Germany to return Portuguese Stone Cross to Namibia
17 May 2019
The Stone Cross was placed by the Portuguese in 1486 and features the country's crest
The German Historical Museum has announced it will return a 15th century monument to Namibia after it was taken during the colonial era.
The Stone Cross is a Portuguese navigation landmark placed on the southwest African coastline in 1486.
But when the area was under German colonial control in the 1890s, the cross was taken and moved to Europe.
Namibia asked for its return in 2017 and on Friday, the Berlin museum formally agreed to the request.
Germany has pledged to return artefacts and human remains to its former colonies.
At a ceremony, German Culture Minister Monika Grütters said it was a "clear signal that we are committed to coming to terms with our colonial past".
Namibia's ambassador to Germany, Andreas Guibeb, called it "important as a step for us to reconcile with our colonial past and the trail of humiliation and systematic injustice that it left behind".
A museum press release said the cross would be returned in August.
Portuguese explorer Diogo Cão first placed the 3.5m (11ft) stone cross - featuring the country's coat of arms - on Africa's southwest coast during one of his expeditions.
It became so well known it featured on old maps of the area.
But a German naval commander took the cross in 1893, during the country's control of what became Namibia between 1884 and 1915.
The German Historical Museum foundation's president, Raphael Gross, wrote in the Frankfurter Allgemeine Zeitung that the cross represented "the slow beginning of colonial rule in present-day Namibia".
A number of African nations have in recent years called on European museums to return artefacts taken away during the period of colonial control.
‘Conquerors: How Portugal Forged the First Global Empire,’ by Roger Crowley
By Ian Morris
Jan. 15, 2016
Afonso de Albuquerque died 500 years ago, after spending a dozen years terrorizing coastal cities from Yemen to Malaysia. He enriched thousands of men and killed tens of thousands more. Despite never commanding more than a few dozen ships, he built one of the first modern intercontinental empires. And this was just the beginning: The next step, he said, was to sail up the Red Sea, destroy Mecca, Medina and the Prophet Muhammad’s body and liberate the Holy Land. Perhaps, he mused, he could destroy Islam altogether.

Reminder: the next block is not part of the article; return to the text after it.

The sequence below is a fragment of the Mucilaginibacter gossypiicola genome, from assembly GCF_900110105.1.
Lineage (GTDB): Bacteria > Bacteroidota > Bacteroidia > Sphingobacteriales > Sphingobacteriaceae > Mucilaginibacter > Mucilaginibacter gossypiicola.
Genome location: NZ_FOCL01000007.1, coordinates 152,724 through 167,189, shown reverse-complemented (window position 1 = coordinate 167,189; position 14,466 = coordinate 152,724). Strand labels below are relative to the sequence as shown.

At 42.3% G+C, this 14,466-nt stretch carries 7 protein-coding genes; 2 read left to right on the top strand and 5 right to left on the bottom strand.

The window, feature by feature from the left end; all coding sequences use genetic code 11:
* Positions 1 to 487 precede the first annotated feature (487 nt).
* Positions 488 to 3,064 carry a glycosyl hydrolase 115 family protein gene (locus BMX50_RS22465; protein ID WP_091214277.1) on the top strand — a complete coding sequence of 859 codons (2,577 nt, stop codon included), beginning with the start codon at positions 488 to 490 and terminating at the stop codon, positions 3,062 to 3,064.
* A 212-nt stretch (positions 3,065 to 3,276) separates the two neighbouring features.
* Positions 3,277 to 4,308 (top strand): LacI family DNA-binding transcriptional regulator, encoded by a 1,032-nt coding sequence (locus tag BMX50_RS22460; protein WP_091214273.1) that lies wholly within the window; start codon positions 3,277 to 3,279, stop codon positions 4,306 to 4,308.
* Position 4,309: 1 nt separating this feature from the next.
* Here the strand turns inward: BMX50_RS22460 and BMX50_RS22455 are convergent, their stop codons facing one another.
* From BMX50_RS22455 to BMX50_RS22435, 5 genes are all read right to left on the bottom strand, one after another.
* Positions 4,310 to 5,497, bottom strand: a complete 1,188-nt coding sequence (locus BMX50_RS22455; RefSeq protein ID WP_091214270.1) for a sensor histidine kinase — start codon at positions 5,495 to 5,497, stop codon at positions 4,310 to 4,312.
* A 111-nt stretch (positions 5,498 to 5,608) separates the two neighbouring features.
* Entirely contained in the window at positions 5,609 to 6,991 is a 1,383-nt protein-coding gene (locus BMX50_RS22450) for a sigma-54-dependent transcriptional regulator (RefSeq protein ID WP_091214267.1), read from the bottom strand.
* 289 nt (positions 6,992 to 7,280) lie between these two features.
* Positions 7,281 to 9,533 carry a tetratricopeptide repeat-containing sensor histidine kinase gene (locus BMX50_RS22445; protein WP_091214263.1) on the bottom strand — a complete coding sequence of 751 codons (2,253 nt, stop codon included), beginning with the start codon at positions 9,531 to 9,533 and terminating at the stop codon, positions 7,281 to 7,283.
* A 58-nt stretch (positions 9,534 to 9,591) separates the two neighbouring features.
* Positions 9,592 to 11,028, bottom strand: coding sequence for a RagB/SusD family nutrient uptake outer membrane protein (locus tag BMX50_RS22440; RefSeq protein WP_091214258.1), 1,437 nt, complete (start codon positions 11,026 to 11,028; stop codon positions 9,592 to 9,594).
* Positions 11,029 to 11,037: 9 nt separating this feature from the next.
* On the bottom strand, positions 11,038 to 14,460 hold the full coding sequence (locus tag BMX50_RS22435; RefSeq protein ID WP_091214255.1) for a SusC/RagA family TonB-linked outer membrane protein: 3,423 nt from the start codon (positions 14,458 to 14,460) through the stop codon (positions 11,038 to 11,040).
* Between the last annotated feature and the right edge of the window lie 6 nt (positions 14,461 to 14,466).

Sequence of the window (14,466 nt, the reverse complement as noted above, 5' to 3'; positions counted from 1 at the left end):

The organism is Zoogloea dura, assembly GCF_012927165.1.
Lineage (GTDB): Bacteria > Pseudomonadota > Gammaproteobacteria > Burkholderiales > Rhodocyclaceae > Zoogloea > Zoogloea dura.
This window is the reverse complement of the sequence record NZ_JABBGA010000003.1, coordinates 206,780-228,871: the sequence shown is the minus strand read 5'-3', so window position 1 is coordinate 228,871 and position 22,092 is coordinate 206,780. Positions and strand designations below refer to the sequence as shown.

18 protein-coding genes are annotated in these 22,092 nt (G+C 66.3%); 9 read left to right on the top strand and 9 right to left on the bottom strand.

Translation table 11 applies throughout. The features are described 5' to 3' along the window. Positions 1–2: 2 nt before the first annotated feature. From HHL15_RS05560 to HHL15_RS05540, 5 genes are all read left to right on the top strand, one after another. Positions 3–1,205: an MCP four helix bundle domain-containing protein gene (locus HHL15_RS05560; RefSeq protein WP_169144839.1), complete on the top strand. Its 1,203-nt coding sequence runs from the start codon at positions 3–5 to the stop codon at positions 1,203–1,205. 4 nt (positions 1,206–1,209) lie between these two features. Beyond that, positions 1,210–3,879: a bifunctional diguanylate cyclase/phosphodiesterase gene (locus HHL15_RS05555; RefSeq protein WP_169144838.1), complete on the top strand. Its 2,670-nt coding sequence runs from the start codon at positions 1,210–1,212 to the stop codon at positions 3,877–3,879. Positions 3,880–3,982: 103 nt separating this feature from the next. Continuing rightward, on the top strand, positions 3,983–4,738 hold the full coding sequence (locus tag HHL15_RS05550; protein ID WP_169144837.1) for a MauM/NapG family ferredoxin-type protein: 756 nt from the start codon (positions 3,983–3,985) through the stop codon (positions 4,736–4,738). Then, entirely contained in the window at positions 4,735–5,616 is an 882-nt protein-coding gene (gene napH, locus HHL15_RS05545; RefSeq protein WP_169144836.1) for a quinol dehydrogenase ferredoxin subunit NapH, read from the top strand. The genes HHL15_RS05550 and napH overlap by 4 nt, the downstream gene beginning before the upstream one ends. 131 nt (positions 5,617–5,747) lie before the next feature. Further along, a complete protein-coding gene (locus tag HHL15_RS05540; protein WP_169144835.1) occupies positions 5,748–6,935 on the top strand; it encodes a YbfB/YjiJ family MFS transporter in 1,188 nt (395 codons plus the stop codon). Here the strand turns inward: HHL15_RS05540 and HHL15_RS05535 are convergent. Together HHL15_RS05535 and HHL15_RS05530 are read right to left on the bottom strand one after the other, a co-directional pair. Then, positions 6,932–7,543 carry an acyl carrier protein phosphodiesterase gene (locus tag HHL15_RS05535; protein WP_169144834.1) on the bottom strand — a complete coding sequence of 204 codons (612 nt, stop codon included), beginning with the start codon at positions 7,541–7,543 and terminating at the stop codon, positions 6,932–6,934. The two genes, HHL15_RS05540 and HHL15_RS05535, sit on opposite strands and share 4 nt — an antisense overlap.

The 18 years between December 1497, when Vasco da Gama rounded the Cape of Good Hope, and December 1515, when Albuquerque died off the Indian coast, were a pivotal point in history, and in “Conquerors” Roger Crowley tells the story with style. It is a classic ripping yarn, packed with excitement, violence and cliffhangers. Its larger-than-life characters are at once extraordinary and repulsive, at one moment imagining the world in entirely new ways and at the next braying with delight over massacring entire cities.
Crowley’s craftsmanship comes through most clearly in telling this story of relentless, one-sided slaughter without glutting the reader with gore. At Mombasa in 1505 the Portuguese killed 700 Muslims with a loss of five of their own men. At Dabul on the last day of 1508 “no living thing was left alive.” At Goa in 1510 Albuquerque killed so many people that the city’s infamous crocodiles could not eat them all. And on the conquerors went, year after bloody year; but Crowley, the author of “1453” and other works of history, handles this grim tale with aplomb, keeping a fast-moving narrative in the foreground while nodding just often enough toward bigger questions in the background.
The biggest of these is surely how a handful of Europeans managed, for good and ill, to do so much. Crowley does not give us an explicit answer, but he provides more than enough information for readers to make up their own minds. Some historians have suggested that Albuquerque owed his success more to divisions within India than to any European advantages, but Crowley makes it clear that infighting among the Portuguese was even worse. The king’s court in Lisbon was a snake pit, and Albuquerque’s captains repeatedly refused to serve under him; in 1514 an attempt was made to poison him.
The theory that Christian civilization was simply superior to Muslim and Hindu cultures seems equally unconvincing. As Crowley describes it, Lisbon was less a model of Renaissance reason than a precursor of the Wild West, and most Portuguese were so ignorant about India that it took them years to work out that Hinduism was a religion in its own right, not a provincial version of Christianity. When the Europeans did finally grasp this, many also concluded — as one Italian merchant put it — that India’s cultures “are superior to us in infinite ways, except when it comes to fighting.”
Fighting — or more precisely ships, guns and ferocity — does seem to be what it came down to. Portuguese sailors learned to build ships that could plunge into the uncharted Atlantic in search of winds to carry them around Africa’s southern tip, all the while dying in droves from dysentery, scurvy and thirst. But getting to India was merely a sufficient condition; without devastating guns, the Europeans would have accomplished little.